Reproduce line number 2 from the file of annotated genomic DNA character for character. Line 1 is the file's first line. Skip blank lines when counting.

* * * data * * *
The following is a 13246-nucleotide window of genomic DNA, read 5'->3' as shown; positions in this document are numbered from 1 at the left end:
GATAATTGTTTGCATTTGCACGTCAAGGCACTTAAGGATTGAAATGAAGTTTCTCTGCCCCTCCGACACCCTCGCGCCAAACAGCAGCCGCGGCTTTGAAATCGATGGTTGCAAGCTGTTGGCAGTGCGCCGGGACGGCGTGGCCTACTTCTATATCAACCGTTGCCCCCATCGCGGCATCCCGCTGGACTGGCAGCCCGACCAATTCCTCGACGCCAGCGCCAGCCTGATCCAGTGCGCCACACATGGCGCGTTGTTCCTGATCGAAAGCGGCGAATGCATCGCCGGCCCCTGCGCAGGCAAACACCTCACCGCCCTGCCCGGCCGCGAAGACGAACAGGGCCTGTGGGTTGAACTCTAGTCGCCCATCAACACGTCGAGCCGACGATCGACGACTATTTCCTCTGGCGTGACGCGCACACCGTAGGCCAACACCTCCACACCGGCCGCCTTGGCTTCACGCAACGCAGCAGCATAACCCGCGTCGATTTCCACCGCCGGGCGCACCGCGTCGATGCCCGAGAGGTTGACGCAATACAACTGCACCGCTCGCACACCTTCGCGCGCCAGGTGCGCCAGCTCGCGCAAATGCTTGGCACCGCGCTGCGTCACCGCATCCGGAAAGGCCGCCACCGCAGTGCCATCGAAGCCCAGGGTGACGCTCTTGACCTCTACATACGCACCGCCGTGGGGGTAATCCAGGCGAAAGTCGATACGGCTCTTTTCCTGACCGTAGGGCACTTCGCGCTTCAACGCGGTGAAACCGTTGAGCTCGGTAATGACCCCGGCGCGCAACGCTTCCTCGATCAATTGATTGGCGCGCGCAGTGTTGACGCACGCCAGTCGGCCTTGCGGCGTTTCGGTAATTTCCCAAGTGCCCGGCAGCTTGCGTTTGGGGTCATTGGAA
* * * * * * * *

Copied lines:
GATAATTGTTTGCATTTGCACGTCAAGGCACTTAAGGATTGAAATGAAGTTTCTCTGCCCCTCCGACACCCTCGCGCCAAACAGCAGCCGCGGCTTTGAAATCGATGGTTGCAAGCTGTTGGCAGTGCGCCGGGACGGCGTGGCCTACTTCTATATCAACCGTTGCCCCCATCGCGGCATCCCGCTGGACTGGCAGCCCGACCAATTCCTCGACGCCAGCGCCAGCCTGATCCAGTGCGCCACACATGGCGCGTTGTTCCTGATCGAAAGCGGCGAATGCATCGCCGGCCCCTGCGCAGGCAAACACCTCACCGCCCTGCCCGGCCGCGAAGACGAACAGGGCCTGTGGGTTGAACTCTAGTCGCCCATCAACACGTCGAGCCGACGATCGACGACTATTTCCTCTGGCGTGACGCGCACACCGTAGGCCAACACCTCCACACCGGCCGCCTTGGCTTCACGCAACGCAGCAGCATAACCCGCGTCGATTTCCACCGCCGGGCGCACCGCGTCGATGCCCGAGAGGTTGACGCAATACAACTGCACCGCTCGCACACCTTCGCGCGCCAGGTGCGCCAGCTCGCGCAAATGCTTGGCACCGCGCTGCGTCACCGCATCCGGAAAGGCCGCCACCGCAGTGCCATCGAAGCCCAGGGTGACGCTCTTGACCTCTACATACGCACCGCCGTGGGGGTAATCCAGGCGAAAGTCGATACGGCTCTTTTCCTGACCGTAGGGCACTTCGCGCTTCAACGCGGTGAAACCGTTGAGCTCGGTAATGACCCCGGCGCGCAACGCTTCCTCGATCAATTGATTGGCGCGCGCAGTGTTGACGCACGCCAGTCGGCCTTGCGGCGTTTCGGTAATTTCCCAAGTGCCCGGCAGCTTGCGTTTGGGGTCATTGGAA